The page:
Surgical gowns are worn for the purpose of protecting health care workers from dangerous pathogens, so they must be impermeable to blood or any substances that may transmit disease. Halyard Health sells approximately 13 million MICROCOOL surgical gowns worldwide every year, approximately one-quarter of the market is in the United States. Bernard Vezeau, former global strategic marketing director for MICROCOOL, told “60 Minutes” that workers had been put at risk by wearing gowns that were defective.
The term “strike-through” refers to personal protective equipment failure that may expose workers to blood-borne bacteria and viruses, such as hepatitis or HIV, or Ebola. According to the whistleblower allegations in the “60 Minutes” interview, the gowns had a serious issue. “They would leak. They would leak. When we pressure tested them, especially in the seams,’ he said.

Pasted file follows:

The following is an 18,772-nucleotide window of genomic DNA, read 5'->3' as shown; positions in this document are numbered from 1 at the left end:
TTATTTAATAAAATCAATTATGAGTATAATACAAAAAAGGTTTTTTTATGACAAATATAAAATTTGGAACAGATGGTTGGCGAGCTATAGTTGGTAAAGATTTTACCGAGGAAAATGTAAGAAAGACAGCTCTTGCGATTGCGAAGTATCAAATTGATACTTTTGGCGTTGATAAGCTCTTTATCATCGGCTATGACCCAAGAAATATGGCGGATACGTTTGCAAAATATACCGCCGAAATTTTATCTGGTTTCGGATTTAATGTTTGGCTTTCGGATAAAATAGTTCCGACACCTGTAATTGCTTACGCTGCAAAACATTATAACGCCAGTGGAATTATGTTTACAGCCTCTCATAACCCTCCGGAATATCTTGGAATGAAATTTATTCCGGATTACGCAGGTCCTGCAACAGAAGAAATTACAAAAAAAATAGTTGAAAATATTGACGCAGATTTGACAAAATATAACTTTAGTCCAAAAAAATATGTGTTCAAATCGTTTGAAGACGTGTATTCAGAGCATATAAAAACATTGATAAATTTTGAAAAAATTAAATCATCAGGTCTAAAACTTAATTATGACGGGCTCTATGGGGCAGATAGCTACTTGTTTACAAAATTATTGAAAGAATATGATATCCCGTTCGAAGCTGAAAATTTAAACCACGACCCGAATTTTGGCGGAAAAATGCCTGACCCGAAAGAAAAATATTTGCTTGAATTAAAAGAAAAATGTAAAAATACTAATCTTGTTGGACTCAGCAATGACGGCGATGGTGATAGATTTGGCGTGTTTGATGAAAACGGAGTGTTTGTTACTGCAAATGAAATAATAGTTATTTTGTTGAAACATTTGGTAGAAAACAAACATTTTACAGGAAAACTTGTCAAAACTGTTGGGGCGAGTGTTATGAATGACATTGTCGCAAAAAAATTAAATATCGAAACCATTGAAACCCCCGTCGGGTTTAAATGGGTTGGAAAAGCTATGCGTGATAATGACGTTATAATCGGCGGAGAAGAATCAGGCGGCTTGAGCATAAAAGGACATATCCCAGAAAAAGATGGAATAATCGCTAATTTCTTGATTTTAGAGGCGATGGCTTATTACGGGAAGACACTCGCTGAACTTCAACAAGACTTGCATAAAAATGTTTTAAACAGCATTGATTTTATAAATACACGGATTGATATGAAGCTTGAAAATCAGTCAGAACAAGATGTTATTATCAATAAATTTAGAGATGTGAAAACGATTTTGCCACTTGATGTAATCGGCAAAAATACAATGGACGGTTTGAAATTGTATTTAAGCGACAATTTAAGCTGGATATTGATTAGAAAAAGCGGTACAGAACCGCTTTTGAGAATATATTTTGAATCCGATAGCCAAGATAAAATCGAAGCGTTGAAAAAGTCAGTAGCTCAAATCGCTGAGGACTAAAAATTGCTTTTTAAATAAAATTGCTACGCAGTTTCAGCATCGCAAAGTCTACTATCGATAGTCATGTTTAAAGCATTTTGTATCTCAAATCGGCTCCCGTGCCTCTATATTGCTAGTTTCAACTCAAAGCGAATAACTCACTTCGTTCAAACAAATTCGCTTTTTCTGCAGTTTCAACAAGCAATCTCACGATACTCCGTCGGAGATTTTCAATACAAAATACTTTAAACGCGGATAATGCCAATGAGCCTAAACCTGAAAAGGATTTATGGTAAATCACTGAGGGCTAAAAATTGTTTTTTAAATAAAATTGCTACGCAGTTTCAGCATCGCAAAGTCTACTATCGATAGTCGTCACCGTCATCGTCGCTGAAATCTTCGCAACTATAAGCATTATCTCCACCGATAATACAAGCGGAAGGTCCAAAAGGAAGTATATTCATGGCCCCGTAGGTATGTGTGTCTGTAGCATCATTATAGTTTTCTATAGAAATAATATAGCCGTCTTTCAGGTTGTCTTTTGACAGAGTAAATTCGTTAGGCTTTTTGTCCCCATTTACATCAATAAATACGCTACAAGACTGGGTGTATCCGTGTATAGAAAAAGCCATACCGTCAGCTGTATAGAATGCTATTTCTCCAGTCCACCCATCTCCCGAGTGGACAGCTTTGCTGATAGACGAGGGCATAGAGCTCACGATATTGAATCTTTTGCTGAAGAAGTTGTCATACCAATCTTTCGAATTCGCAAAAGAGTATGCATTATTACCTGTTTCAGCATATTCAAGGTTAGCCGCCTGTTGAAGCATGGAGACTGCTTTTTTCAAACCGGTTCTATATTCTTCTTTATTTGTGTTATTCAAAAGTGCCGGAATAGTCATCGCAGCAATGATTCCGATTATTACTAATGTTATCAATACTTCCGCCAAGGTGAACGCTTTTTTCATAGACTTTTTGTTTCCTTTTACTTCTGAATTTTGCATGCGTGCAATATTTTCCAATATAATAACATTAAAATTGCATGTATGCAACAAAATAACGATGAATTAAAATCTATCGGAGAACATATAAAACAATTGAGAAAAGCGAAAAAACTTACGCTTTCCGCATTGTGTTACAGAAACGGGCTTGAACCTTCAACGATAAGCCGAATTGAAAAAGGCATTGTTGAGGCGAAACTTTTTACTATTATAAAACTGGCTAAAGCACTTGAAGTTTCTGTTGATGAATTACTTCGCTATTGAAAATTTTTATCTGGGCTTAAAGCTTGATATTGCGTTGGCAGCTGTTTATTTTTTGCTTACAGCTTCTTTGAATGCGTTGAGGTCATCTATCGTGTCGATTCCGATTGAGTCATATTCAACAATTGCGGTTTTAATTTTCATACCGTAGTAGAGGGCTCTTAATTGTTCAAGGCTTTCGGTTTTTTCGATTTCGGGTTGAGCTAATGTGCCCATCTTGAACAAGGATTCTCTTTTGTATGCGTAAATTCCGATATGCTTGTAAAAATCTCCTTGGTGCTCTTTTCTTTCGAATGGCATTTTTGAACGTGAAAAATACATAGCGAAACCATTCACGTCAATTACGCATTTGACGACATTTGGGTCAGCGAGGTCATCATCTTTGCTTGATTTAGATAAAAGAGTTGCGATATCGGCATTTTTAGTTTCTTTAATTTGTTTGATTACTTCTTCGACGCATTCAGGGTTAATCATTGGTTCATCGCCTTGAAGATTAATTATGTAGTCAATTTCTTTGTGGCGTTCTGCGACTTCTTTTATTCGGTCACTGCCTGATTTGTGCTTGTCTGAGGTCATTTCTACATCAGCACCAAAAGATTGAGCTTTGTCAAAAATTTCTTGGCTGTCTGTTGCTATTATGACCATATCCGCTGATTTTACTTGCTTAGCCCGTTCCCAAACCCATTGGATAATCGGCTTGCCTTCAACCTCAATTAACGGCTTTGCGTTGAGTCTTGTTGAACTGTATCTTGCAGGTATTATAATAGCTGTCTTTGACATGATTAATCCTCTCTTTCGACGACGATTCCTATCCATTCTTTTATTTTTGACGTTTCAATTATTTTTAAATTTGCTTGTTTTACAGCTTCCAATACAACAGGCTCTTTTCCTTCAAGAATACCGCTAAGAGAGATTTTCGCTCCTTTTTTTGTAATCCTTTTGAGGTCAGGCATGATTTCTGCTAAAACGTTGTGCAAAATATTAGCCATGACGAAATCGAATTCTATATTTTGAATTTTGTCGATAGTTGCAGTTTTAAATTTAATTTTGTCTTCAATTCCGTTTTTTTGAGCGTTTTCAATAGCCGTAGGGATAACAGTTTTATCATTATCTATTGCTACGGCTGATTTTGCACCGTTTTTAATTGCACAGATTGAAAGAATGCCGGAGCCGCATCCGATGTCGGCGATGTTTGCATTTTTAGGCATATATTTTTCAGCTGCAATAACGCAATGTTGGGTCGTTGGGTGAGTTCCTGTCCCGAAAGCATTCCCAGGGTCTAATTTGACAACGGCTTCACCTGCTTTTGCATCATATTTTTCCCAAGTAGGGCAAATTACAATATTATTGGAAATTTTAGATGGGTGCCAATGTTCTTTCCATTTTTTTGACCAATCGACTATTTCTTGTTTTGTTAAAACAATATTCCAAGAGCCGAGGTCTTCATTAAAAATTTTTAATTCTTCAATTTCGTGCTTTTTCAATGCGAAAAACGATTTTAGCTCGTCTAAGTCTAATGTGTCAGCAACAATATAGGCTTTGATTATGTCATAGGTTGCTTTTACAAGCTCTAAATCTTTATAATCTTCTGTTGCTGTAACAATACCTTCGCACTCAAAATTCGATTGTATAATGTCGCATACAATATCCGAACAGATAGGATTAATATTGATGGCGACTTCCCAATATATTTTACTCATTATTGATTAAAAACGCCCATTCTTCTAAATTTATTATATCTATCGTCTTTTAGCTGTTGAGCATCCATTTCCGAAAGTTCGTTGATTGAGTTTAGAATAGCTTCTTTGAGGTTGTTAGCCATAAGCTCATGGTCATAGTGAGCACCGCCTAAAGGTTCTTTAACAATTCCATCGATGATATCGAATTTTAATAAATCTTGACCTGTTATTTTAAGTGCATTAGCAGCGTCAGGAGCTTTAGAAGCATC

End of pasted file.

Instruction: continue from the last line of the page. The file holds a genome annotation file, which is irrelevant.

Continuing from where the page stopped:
According to the “60 Minutes” interview, the MICROCOOL surgical gown label says the gown meets the AAMI Level 4, a strict industry standard indicating that the gown is impenetrable to blood. Vezeau also expressed concern that the MICROCOOL gowns were being “aggressively recommended,” telling hospitals to stock up on MICROCOOL products to have at least 8 to 12 weeks of product on hand.
Vezeau also alleged that the gowns failed consistently to meet industry test standards and that Halyard Health did not notify the U.S. Food and Drug Administration (FDA) or customers of those results.
Legal experts showed “60 Minutes” a report that in December 2012, an independent certified laboratory tested the MICROCOOL gowns and reported that 77 percent of the tested gowns failed. Vezneau continued that complaints were received from nurses and surgeons “on a very frequent basis” regarding strike-through, sleeves falling off, and ties falling off.